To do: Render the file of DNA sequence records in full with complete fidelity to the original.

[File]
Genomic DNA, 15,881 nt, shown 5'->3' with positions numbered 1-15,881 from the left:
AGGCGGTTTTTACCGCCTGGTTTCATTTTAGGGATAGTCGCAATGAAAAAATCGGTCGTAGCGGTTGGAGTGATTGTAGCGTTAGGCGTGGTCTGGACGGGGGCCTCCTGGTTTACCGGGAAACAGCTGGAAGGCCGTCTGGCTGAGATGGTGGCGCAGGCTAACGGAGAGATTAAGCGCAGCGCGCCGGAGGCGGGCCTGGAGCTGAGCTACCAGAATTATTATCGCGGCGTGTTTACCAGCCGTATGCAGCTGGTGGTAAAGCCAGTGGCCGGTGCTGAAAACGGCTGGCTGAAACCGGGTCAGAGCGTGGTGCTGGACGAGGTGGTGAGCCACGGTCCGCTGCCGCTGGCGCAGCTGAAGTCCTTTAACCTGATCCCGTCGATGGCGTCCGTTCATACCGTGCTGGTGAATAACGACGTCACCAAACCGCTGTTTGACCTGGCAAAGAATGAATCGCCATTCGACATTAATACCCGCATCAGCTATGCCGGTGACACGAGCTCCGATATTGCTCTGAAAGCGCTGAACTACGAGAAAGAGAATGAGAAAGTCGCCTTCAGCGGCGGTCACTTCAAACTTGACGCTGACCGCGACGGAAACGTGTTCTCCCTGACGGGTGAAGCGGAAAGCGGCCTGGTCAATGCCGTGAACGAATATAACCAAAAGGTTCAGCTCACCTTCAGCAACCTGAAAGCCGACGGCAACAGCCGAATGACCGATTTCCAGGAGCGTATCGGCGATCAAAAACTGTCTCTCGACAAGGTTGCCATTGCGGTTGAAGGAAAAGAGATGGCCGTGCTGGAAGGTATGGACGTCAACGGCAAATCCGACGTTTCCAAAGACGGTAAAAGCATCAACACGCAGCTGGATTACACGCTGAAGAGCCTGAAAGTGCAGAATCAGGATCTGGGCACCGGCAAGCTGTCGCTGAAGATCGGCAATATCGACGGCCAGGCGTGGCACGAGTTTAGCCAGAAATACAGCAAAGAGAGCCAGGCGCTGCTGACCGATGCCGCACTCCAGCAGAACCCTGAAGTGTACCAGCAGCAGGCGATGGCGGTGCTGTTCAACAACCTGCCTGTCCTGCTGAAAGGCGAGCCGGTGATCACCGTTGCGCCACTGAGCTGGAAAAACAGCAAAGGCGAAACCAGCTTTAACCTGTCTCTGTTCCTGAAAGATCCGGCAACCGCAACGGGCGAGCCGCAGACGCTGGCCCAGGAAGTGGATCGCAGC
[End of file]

Genomic DNA, 15,881 nt, shown 5'->3' with positions numbered 1-15,881 from the left:
AGGCGGTTTTTACCGCCTGGTTTCATTTTAGGGATAGTCGCAATGAAAAAATCGGTCGTAGCGGTTGGAGTGATTGTAGCGTTAGGCGTGGTCTGGACGGGGGCCTCCTGGTTTACCGGGAAACAGCTGGAAGGCCGTCTGGCTGAGATGGTGGCGCAGGCTAACGGAGAGATTAAGCGCAGCGCGCCGGAGGCGGGCCTGGAGCTGAGCTACCAGAATTATTATCGCGGCGTGTTTACCAGCCGTATGCAGCTGGTGGTAAAGCCAGTGGCCGGTGCTGAAAACGGCTGGCTGAAACCGGGTCAGAGCGTGGTGCTGGACGAGGTGGTGAGCCACGGTCCGCTGCCGCTGGCGCAGCTGAAGTCCTTTAACCTGATCCCGTCGATGGCGTCCGTTCATACCGTGCTGGTGAATAACGACGTCACCAAACCGCTGTTTGACCTGGCAAAGAATGAATCGCCATTCGACATTAATACCCGCATCAGCTATGCCGGTGACACGAGCTCCGATATTGCTCTGAAAGCGCTGAACTACGAGAAAGAGAATGAGAAAGTCGCCTTCAGCGGCGGTCACTTCAAACTTGACGCTGACCGCGACGGAAACGTGTTCTCCCTGACGGGTGAAGCGGAAAGCGGCCTGGTCAATGCCGTGAACGAATATAACCAAAAGGTTCAGCTCACCTTCAGCAACCTGAAAGCCGACGGCAACAGCCGAATGACCGATTTCCAGGAGCGTATCGGCGATCAAAAACTGTCTCTCGACAAGGTTGCCATTGCGGTTGAAGGAAAAGAGATGGCCGTGCTGGAAGGTATGGACGTCAACGGCAAATCCGACGTTTCCAAAGACGGTAAAAGCATCAACACGCAGCTGGATTACACGCTGAAGAGCCTGAAAGTGCAGAATCAGGATCTGGGCACCGGCAAGCTGTCGCTGAAGATCGGCAATATCGACGGCCAGGCGTGGCACGAGTTTAGCCAGAAATACAGCAAAGAGAGCCAGGCGCTGCTGACCGATGCCGCACTCCAGCAGAACCCTGAAGTGTACCAGCAGCAGGCGATGGCGGTGCTGTTCAACAACCTGCCTGTCCTGCTGAAAGGCGAGCCGGTGATCACCGTTGCGCCACTGAGCTGGAAAAACAGCAAAGGCGAAACCAGCTTTAACCTGTCTCTGTTCCTGAAAGATCCGGCAACCGCAACGGGCGAGCCGCAGACGCTGGCCCAGGAAGTGGATCGCAGC